Talking Urban: A Review of The Language of Towns and Cities by Dhiru A. Thadani

The Language of Towns and Cities: A Visual Dictionary, by Dhiru A. Thadani (with help from about 50 contributors), is an oddly personal work. I say "oddly," because the book's title invokes that most characteristically objective of all books, the dictionary, and the book's format resembles that of an encyclopedia, also typically objective. And the book has 781 10-inch by 10-inch pages and weighs more pounds than the postal scale in my office can measure -- hardly a slim volume of personal reflections.

The book takes on this personal dimension in two ways. The first is autobiographical. Thadani includes in the book references to where he grew up (in India, and the inclusion of many references to cities in India, otherwise so often ignored, is a definite plus for the book), to how he was educated in the U.S. and became an architect and urban designer, and to city and town planning projects that he has worked on.

The second aspect of the book's being personal is intellectual; Thadani makes no pretense that the book is neutral. The book expounds his perspective on towns and cities, which is that of New Urbanism.

Many planners, and not only New Urbanists, believe that New Urbanism has become the most important planning paradigm to emerge in recent decades, and there is nothing wrong in orienting a book about urbanism in that direction. Thadani might well have used the Charter of the New Urbanism more explicitly as a lens to view the material in the book, relating specific topics and visual data to the precepts of the charter.

However, the role of New Urbanism in the book can be off-putting. Many entries are directed at developers and designers interested in how to build New Urbanist projects, and many pages are celebrations of New Urbanist developments. Thadani may intend these to illustrate the "language" he is trying to explicate, but they tend to be repetitive, and the weight given them is excessive, given their sometimes tenuous connections to towns or cities.

For example, the book contains larger entries for New Urbanist developments like Seaside, Florida, or Kentlands, Maryland (six pages each), than the entries for Rome (five pages), Bombay (four), Bologna (two) or, for that matter, London, New York, Chicago, Los Angeles, or Philadelphia (zero pages each). Thadani might not find much in Los Angeles that he likes, but at least taking it into account seems necessary for comprehending the language of cities in the 21st century.

This focus on New Urbanist projects can also result in awkward juxtapositions, such as one in the description of Windsor, Florida (also a six-page entry): in one sentence Windsor is described as "an intimately scaled neighborhood in the urban tradition of the Caribbean," and in the next sentence it's described as "an exclusive sporting community."

If one can get beyond the emphasis on and promotion of New Urbanist projects (unfortunately something many potential readers will not want to do), one will find that Thadani's massive tome is a valuable resource. It is certainly a pleasure to read or leaf through -- the photographs and illustrations are excellent and the book contains many informative entries.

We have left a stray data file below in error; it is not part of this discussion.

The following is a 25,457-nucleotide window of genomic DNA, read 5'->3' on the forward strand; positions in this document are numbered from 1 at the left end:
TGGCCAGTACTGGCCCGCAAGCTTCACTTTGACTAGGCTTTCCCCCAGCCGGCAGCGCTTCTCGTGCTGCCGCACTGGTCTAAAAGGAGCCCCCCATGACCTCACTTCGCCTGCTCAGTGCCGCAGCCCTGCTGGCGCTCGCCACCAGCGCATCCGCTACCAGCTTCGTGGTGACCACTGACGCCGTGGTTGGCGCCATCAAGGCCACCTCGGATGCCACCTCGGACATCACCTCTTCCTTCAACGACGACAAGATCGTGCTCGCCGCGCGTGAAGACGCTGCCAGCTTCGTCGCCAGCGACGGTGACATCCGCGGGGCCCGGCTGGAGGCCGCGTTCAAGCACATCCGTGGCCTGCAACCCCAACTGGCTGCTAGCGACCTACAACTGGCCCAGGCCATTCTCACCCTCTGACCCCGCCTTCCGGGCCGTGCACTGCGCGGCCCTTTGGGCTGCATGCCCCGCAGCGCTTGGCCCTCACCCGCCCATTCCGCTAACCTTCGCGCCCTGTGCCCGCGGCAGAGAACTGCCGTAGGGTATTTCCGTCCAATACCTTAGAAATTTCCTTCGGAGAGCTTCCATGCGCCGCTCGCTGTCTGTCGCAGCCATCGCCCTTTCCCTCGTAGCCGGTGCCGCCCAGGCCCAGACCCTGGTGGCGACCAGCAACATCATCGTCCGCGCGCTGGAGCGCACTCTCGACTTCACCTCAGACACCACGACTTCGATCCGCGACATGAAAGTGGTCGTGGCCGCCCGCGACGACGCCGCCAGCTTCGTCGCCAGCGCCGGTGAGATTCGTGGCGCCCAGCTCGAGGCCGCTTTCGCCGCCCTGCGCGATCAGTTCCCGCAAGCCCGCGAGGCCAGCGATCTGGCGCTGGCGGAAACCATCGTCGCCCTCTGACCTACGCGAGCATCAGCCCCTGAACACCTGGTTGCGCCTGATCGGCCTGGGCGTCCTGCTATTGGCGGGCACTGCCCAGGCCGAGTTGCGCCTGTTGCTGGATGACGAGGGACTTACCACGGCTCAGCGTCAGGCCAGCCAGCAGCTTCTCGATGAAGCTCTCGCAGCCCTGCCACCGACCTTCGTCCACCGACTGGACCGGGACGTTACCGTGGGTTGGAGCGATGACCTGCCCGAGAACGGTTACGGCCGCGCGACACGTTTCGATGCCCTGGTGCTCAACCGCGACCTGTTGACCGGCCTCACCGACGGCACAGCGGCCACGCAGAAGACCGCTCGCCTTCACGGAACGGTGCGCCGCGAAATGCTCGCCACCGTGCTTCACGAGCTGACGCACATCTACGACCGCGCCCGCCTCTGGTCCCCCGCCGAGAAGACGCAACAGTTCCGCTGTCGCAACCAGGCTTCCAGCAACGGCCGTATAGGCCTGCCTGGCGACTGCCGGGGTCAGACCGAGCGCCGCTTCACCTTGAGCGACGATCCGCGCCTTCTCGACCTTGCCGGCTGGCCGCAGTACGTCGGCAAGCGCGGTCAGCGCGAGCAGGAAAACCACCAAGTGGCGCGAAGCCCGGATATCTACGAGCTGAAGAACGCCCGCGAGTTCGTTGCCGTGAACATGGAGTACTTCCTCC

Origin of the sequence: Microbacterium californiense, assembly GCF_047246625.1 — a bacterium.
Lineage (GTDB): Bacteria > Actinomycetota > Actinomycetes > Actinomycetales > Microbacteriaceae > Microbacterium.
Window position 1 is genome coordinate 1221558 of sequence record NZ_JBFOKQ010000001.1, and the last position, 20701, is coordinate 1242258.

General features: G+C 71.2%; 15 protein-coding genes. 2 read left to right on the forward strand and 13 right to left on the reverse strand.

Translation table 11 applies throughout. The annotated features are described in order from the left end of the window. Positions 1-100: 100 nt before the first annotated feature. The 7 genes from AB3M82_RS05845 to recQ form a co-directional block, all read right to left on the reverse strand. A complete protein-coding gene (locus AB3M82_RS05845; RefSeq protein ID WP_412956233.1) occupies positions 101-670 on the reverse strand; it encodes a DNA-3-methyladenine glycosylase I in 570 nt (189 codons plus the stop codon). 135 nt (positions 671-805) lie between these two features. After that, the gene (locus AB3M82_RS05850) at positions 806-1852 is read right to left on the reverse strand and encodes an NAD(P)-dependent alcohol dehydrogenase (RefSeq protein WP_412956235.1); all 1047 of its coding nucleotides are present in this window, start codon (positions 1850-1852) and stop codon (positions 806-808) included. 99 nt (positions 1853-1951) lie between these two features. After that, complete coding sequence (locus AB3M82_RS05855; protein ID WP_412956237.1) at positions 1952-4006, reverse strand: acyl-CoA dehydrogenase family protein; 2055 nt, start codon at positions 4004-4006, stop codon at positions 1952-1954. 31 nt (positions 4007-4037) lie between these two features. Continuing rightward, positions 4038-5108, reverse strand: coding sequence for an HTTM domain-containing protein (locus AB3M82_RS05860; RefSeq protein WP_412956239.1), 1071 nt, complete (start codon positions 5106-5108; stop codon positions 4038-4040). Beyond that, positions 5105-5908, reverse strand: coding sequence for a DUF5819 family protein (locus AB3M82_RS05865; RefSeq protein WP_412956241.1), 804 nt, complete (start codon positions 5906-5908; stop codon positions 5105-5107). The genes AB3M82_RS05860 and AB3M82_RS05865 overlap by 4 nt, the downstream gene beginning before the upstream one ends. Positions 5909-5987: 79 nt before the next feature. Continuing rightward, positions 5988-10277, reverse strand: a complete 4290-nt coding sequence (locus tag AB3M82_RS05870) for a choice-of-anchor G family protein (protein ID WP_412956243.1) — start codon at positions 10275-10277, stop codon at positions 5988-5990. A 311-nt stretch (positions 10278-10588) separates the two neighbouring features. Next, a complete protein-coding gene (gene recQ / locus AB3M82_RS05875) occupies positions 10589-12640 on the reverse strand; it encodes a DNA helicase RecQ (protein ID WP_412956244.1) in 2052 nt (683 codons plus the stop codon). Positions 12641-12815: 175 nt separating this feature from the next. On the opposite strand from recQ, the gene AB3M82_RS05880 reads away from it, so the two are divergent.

Thadani is also not a New Urbanist who categorically condemns Modernism. He favors the re-working of traditional architectural types, but he is open-minded about design, so long as the urbanism is good. For instance, Thadani includes an entry on Chandigarh, the Indian provincial capital designed by Le Corbusier, and gives credit to Le Corbusier for creating the basis for a successful city. Principles that Thadani attributes to Le Corbusier -- for autonomous neighborhoods with a range of housing types, schools and workplaces and other uses and services -- could come directly from the Charter of the New Urbanism.

Similarly, although an entry about C.I.A.M. (which Andrés Duany co-wrote) considers the role of Modernism in the development of post-war suburban sprawl, Thadani and Duany take care to say that it was "degenerate versions" of Modernist principles that, combined with other factors, led to sprawl, not the principles themselves.

As useful as the book is, an overriding criticism is that any book that concentrates so much on the built environment of cities will slight the human or sociological element. Interestingly, the entry on Seaside makes this point. The entry consists of a talk that the founder of Seaside, Robert Davis, gave in 2009 about the town's history. In a wry and perceptive passage, Davis describes how even though Seaside was designed to foster a connected community, a "counterproject" to gated communities, once Seaside homeowners had settled in, they (or at least many of them) turned out to be as selfish and hidebound as anyone else -- "reactionaries" who wanted to barricade the place.

I fear this short review emphasizes negative points more than my overall favorable reaction to Thadani's book, but nonetheless I will finish with a quibble. This one has to do with appearance: the book is well served by photographs and illustrations, but not by its typography. Perhaps under the influence of the Internet, someone chose to use a sans serif typeface, and to lay the paragraphs out like a business letter: in block form, with blank lines between them. The text looks word-processed, not typeset, which is odd in a book that celebrates traditional design in another context.

The Language of Towns and Cities: A Visual Dictionary by Dhiru A. Thadani, forward by Léon Krier, introduction by Andrés Duany, published by Rizzoli.

Frank Gruber writes a weekly column on local politics, which often involve land use issues, for the Santa Monica Lookout News, a news website. His first book, Urban Worrier: Making Politics Personal, was published by City Image Press.